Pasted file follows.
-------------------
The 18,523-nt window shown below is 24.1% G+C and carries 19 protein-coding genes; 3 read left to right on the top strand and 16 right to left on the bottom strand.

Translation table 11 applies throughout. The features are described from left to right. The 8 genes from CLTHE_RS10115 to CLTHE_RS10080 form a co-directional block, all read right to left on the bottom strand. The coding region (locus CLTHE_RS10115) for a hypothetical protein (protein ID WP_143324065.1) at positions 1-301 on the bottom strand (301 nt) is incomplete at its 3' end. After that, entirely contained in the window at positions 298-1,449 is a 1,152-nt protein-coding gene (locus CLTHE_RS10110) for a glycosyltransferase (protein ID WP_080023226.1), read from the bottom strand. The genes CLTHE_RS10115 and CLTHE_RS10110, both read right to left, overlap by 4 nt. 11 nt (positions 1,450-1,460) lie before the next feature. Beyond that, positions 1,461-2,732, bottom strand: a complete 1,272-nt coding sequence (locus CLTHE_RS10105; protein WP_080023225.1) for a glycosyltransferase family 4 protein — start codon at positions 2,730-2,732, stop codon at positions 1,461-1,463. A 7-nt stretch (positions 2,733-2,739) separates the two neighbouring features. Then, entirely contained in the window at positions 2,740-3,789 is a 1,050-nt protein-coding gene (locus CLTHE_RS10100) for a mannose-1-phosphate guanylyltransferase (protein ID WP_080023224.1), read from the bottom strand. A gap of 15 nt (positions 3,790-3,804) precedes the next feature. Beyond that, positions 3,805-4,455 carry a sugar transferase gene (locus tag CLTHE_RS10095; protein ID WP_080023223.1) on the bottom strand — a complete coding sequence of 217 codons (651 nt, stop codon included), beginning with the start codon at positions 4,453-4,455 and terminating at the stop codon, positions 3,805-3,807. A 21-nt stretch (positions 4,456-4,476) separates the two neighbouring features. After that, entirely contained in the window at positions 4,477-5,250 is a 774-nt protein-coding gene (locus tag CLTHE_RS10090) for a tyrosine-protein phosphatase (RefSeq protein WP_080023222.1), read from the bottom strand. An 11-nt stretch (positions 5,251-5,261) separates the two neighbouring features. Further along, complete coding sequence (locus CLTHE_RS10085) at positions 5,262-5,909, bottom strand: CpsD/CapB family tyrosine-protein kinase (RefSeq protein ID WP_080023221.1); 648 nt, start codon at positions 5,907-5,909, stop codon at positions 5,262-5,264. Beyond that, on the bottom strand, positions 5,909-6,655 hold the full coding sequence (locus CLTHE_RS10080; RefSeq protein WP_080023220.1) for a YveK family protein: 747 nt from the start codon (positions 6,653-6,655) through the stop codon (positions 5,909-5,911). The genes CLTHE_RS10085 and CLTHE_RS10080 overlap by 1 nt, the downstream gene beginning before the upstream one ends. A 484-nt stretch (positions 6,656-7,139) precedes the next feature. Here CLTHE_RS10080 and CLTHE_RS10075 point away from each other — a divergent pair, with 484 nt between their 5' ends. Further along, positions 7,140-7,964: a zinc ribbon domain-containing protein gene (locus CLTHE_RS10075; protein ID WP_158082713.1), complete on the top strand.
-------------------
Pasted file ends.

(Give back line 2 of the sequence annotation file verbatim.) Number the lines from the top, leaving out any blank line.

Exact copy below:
Translation table 11 applies throughout. The features are described from left to right. The 8 genes from CLTHE_RS10115 to CLTHE_RS10080 form a co-directional block, all read right to left on the bottom strand. The coding region (locus CLTHE_RS10115) for a hypothetical protein (protein ID WP_143324065.1) at positions 1-301 on the bottom strand (301 nt) is incomplete at its 3' end. After that, entirely contained in the window at positions 298-1,449 is a 1,152-nt protein-coding gene (locus CLTHE_RS10110) for a glycosyltransferase (protein ID WP_080023226.1), read from the bottom strand. The genes CLTHE_RS10115 and CLTHE_RS10110, both read right to left, overlap by 4 nt. 11 nt (positions 1,450-1,460) lie before the next feature. Beyond that, positions 1,461-2,732, bottom strand: a complete 1,272-nt coding sequence (locus CLTHE_RS10105; protein WP_080023225.1) for a glycosyltransferase family 4 protein — start codon at positions 2,730-2,732, stop codon at positions 1,461-1,463. A 7-nt stretch (positions 2,733-2,739) separates the two neighbouring features. Then, entirely contained in the window at positions 2,740-3,789 is a 1,050-nt protein-coding gene (locus CLTHE_RS10100) for a mannose-1-phosphate guanylyltransferase (protein ID WP_080023224.1), read from the bottom strand. A gap of 15 nt (positions 3,790-3,804) precedes the next feature. Beyond that, positions 3,805-4,455 carry a sugar transferase gene (locus tag CLTHE_RS10095; protein ID WP_080023223.1) on the bottom strand — a complete coding sequence of 217 codons (651 nt, stop codon included), beginning with the start codon at positions 4,453-4,455 and terminating at the stop codon, positions 3,805-3,807. A 21-nt stretch (positions 4,456-4,476) separates the two neighbouring features. After that, entirely contained in the window at positions 4,477-5,250 is a 774-nt protein-coding gene (locus tag CLTHE_RS10090) for a tyrosine-protein phosphatase (RefSeq protein WP_080023222.1), read from the bottom strand. An 11-nt stretch (positions 5,251-5,261) separates the two neighbouring features. Further along, complete coding sequence (locus CLTHE_RS10085) at positions 5,262-5,909, bottom strand: CpsD/CapB family tyrosine-protein kinase (RefSeq protein ID WP_080023221.1); 648 nt, start codon at positions 5,907-5,909, stop codon at positions 5,262-5,264. Beyond that, on the bottom strand, positions 5,909-6,655 hold the full coding sequence (locus CLTHE_RS10080; RefSeq protein WP_080023220.1) for a YveK family protein: 747 nt from the start codon (positions 6,653-6,655) through the stop codon (positions 5,909-5,911). The genes CLTHE_RS10085 and CLTHE_RS10080 overlap by 1 nt, the downstream gene beginning before the upstream one ends. A 484-nt stretch (positions 6,656-7,139) precedes the next feature. Here CLTHE_RS10080 and CLTHE_RS10075 point away from each other — a divergent pair, with 484 nt between their 5' ends. Further along, positions 7,140-7,964: a zinc ribbon domain-containing protein gene (locus CLTHE_RS10075; protein ID WP_158082713.1), complete on the top strand.